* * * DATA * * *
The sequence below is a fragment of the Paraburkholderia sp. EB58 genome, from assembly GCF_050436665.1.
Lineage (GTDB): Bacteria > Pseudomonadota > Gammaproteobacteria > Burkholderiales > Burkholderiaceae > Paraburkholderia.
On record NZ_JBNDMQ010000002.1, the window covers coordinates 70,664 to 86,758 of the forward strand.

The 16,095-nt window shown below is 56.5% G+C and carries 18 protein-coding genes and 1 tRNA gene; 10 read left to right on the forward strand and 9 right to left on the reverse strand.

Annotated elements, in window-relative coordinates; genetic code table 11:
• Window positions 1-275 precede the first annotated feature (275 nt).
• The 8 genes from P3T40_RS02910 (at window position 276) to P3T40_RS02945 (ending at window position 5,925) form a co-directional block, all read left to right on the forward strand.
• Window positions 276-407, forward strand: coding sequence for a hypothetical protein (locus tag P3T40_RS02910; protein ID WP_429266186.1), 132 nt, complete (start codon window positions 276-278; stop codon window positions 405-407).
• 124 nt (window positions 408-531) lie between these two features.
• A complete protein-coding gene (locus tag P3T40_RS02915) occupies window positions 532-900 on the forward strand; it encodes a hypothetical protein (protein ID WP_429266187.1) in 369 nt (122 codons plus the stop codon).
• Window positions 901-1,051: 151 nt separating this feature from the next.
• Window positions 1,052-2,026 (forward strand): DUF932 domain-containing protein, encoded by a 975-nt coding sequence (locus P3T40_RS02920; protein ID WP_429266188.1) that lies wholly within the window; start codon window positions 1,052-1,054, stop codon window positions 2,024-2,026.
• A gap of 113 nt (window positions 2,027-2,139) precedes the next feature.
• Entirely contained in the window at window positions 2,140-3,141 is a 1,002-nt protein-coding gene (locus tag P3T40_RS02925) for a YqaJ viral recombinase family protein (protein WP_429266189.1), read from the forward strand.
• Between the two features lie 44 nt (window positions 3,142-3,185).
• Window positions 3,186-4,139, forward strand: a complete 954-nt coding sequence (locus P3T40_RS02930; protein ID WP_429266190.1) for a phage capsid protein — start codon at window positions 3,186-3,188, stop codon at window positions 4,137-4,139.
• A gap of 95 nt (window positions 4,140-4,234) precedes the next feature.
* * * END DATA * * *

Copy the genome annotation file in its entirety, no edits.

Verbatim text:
The sequence below is a fragment of the Paraburkholderia sp. EB58 genome, from assembly GCF_050436665.1.
Lineage (GTDB): Bacteria > Pseudomonadota > Gammaproteobacteria > Burkholderiales > Burkholderiaceae > Paraburkholderia.
On record NZ_JBNDMQ010000002.1, the window covers coordinates 70,664 to 86,758 of the forward strand.

The 16,095-nt window shown below is 56.5% G+C and carries 18 protein-coding genes and 1 tRNA gene; 10 read left to right on the forward strand and 9 right to left on the reverse strand.

Annotated elements, in window-relative coordinates; genetic code table 11:
• Window positions 1-275 precede the first annotated feature (275 nt).
• The 8 genes from P3T40_RS02910 (at window position 276) to P3T40_RS02945 (ending at window position 5,925) form a co-directional block, all read left to right on the forward strand.
• Window positions 276-407, forward strand: coding sequence for a hypothetical protein (locus tag P3T40_RS02910; protein ID WP_429266186.1), 132 nt, complete (start codon window positions 276-278; stop codon window positions 405-407).
• 124 nt (window positions 408-531) lie between these two features.
• A complete protein-coding gene (locus tag P3T40_RS02915) occupies window positions 532-900 on the forward strand; it encodes a hypothetical protein (protein ID WP_429266187.1) in 369 nt (122 codons plus the stop codon).
• Window positions 901-1,051: 151 nt separating this feature from the next.
• Window positions 1,052-2,026 (forward strand): DUF932 domain-containing protein, encoded by a 975-nt coding sequence (locus P3T40_RS02920; protein ID WP_429266188.1) that lies wholly within the window; start codon window positions 1,052-1,054, stop codon window positions 2,024-2,026.
• A gap of 113 nt (window positions 2,027-2,139) precedes the next feature.
• Entirely contained in the window at window positions 2,140-3,141 is a 1,002-nt protein-coding gene (locus tag P3T40_RS02925) for a YqaJ viral recombinase family protein (protein WP_429266189.1), read from the forward strand.
• Between the two features lie 44 nt (window positions 3,142-3,185).
• Window positions 3,186-4,139, forward strand: a complete 954-nt coding sequence (locus P3T40_RS02930; protein ID WP_429266190.1) for a phage capsid protein — start codon at window positions 3,186-3,188, stop codon at window positions 4,137-4,139.
• A gap of 95 nt (window positions 4,140-4,234) precedes the next feature.